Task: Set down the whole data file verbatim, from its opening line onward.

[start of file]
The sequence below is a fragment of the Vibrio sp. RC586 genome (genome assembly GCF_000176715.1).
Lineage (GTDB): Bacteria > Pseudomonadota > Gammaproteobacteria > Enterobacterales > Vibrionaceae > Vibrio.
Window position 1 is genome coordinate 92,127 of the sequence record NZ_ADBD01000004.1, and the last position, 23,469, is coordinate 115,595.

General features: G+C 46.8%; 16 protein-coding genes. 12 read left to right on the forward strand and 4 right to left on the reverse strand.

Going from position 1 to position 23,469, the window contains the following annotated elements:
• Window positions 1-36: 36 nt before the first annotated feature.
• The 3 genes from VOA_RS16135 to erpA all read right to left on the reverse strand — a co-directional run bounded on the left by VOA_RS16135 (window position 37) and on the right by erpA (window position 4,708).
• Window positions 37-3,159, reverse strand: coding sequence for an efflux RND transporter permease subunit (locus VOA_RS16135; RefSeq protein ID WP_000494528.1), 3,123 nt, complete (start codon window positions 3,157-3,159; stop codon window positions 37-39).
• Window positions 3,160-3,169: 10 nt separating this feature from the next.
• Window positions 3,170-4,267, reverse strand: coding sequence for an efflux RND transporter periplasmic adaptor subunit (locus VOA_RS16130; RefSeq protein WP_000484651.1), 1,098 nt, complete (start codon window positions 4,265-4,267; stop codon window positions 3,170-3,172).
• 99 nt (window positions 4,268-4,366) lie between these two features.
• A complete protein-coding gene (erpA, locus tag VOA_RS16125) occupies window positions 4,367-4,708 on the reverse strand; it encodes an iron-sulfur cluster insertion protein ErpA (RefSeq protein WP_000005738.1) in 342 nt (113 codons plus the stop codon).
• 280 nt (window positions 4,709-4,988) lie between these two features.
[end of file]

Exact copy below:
The sequence below is a fragment of the Vibrio sp. RC586 genome (genome assembly GCF_000176715.1).
Lineage (GTDB): Bacteria > Pseudomonadota > Gammaproteobacteria > Enterobacterales > Vibrionaceae > Vibrio.
Window position 1 is genome coordinate 92,127 of the sequence record NZ_ADBD01000004.1, and the last position, 23,469, is coordinate 115,595.

General features: G+C 46.8%; 16 protein-coding genes. 12 read left to right on the forward strand and 4 right to left on the reverse strand.

Going from position 1 to position 23,469, the window contains the following annotated elements:
• Window positions 1-36: 36 nt before the first annotated feature.
• The 3 genes from VOA_RS16135 to erpA all read right to left on the reverse strand — a co-directional run bounded on the left by VOA_RS16135 (window position 37) and on the right by erpA (window position 4,708).
• Window positions 37-3,159, reverse strand: coding sequence for an efflux RND transporter permease subunit (locus VOA_RS16135; RefSeq protein ID WP_000494528.1), 3,123 nt, complete (start codon window positions 3,157-3,159; stop codon window positions 37-39).
• Window positions 3,160-3,169: 10 nt separating this feature from the next.
• Window positions 3,170-4,267, reverse strand: coding sequence for an efflux RND transporter periplasmic adaptor subunit (locus VOA_RS16130; RefSeq protein WP_000484651.1), 1,098 nt, complete (start codon window positions 4,265-4,267; stop codon window positions 3,170-3,172).
• 99 nt (window positions 4,268-4,366) lie between these two features.
• A complete protein-coding gene (erpA, locus tag VOA_RS16125) occupies window positions 4,367-4,708 on the reverse strand; it encodes an iron-sulfur cluster insertion protein ErpA (RefSeq protein WP_000005738.1) in 342 nt (113 codons plus the stop codon).
• 280 nt (window positions 4,709-4,988) lie between these two features.